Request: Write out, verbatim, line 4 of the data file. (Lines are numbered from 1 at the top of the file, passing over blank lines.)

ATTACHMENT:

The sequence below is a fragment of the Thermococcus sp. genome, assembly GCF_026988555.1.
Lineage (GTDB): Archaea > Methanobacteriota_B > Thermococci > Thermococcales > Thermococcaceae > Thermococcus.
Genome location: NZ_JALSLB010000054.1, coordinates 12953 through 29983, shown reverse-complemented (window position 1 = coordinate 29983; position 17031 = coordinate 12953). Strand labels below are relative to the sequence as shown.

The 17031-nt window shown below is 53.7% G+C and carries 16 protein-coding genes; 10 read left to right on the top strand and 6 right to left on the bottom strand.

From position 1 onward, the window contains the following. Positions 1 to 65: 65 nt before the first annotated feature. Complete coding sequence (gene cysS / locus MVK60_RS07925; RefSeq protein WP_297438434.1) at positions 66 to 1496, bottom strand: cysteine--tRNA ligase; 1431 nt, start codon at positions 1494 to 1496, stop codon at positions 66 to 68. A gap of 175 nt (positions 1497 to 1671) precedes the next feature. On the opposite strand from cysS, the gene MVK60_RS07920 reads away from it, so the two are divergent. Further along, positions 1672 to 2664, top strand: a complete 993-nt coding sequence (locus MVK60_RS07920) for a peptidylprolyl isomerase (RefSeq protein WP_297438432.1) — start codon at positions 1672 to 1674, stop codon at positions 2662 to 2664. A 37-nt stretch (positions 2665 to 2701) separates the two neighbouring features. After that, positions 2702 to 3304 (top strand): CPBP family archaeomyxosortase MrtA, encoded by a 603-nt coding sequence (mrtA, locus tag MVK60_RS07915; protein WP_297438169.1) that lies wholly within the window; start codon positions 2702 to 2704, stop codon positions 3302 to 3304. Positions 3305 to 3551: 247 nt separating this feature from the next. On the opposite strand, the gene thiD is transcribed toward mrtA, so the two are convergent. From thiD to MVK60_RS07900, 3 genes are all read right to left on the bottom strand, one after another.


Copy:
The 17031-nt window shown below is 53.7% G+C and carries 16 protein-coding genes; 10 read left to right on the top strand and 6 right to left on the bottom strand.